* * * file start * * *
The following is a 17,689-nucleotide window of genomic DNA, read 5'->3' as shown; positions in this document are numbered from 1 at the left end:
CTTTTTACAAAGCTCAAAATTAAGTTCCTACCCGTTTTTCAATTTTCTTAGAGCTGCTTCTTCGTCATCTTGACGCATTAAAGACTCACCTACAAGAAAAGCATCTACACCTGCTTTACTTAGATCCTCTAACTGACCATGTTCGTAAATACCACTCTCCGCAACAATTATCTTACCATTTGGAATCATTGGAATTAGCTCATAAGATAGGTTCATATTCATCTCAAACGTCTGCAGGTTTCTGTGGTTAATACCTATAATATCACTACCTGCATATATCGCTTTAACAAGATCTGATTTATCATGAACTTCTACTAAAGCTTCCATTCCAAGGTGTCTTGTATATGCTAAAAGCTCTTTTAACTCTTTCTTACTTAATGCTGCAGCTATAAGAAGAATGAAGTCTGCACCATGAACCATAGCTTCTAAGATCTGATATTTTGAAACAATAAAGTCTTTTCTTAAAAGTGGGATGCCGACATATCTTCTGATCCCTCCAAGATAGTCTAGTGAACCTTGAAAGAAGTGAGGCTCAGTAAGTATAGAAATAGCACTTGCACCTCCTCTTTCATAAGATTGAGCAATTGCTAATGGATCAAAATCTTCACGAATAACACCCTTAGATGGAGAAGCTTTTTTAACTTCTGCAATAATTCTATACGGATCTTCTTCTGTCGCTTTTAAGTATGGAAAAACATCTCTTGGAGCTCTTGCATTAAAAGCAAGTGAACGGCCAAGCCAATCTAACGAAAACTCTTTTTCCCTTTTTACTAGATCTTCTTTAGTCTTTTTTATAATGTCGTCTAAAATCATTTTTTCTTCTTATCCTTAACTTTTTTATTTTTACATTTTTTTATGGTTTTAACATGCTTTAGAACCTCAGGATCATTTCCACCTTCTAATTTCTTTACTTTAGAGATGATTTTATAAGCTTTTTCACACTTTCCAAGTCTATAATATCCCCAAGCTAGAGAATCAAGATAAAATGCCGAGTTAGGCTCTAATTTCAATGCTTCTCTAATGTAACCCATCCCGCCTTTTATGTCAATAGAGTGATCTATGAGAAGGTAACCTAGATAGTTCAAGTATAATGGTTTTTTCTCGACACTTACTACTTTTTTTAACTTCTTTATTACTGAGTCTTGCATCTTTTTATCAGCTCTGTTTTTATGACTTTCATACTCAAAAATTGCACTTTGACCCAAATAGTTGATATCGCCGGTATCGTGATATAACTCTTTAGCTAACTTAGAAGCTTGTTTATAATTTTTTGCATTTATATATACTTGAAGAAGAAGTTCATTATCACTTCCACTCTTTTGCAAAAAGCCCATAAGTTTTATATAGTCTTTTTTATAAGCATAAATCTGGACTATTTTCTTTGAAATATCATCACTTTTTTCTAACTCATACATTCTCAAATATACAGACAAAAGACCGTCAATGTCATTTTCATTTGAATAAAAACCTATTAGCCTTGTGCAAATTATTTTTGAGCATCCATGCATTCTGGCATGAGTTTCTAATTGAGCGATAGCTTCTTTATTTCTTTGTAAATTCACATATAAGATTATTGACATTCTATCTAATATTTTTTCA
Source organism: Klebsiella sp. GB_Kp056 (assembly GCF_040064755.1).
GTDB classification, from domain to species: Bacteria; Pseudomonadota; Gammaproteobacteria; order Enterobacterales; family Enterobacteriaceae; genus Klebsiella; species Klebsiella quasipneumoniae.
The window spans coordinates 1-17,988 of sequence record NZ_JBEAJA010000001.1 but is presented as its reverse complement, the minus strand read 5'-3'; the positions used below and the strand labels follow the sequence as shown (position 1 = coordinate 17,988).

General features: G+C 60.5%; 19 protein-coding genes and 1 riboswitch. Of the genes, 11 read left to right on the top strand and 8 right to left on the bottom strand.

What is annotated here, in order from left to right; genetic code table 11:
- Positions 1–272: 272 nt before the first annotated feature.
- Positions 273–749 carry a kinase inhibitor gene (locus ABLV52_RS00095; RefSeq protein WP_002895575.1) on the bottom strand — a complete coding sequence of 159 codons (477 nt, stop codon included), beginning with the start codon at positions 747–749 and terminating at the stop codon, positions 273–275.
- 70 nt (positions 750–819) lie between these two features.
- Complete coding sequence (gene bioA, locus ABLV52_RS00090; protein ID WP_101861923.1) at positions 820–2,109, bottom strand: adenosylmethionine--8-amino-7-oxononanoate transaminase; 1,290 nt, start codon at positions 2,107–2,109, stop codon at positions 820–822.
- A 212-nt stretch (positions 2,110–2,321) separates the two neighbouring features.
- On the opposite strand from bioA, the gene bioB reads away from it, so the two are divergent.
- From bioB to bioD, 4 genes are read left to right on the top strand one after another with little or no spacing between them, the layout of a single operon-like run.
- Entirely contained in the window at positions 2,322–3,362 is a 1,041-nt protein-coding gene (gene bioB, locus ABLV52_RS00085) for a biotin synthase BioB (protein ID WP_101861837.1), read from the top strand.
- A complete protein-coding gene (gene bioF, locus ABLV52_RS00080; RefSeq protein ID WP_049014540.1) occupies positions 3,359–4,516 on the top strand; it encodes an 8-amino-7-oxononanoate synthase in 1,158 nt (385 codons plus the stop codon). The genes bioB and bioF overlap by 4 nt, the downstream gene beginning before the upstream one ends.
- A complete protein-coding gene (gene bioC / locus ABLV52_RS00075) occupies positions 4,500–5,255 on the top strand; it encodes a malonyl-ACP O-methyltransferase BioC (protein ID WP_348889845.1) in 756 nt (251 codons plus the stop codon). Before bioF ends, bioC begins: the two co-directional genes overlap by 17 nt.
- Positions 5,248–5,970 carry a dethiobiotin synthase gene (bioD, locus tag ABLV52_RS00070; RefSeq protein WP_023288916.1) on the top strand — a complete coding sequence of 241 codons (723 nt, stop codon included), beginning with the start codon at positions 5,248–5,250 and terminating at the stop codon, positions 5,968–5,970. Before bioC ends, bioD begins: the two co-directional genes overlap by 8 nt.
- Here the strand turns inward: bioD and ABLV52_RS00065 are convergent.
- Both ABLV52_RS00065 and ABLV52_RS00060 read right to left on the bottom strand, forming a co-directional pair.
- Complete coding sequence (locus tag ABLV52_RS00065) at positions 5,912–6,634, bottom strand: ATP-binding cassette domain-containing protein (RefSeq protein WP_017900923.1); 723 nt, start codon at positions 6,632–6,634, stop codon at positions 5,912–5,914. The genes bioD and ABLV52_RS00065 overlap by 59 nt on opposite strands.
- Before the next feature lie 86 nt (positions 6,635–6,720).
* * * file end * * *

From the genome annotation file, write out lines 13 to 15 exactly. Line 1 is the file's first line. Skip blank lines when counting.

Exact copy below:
- On the opposite strand from bioA, the gene bioB reads away from it, so the two are divergent.
- From bioB to bioD, 4 genes are read left to right on the top strand one after another with little or no spacing between them, the layout of a single operon-like run.
- Entirely contained in the window at positions 2,322–3,362 is a 1,041-nt protein-coding gene (gene bioB, locus ABLV52_RS00085) for a biotin synthase BioB (protein ID WP_101861837.1), read from the top strand.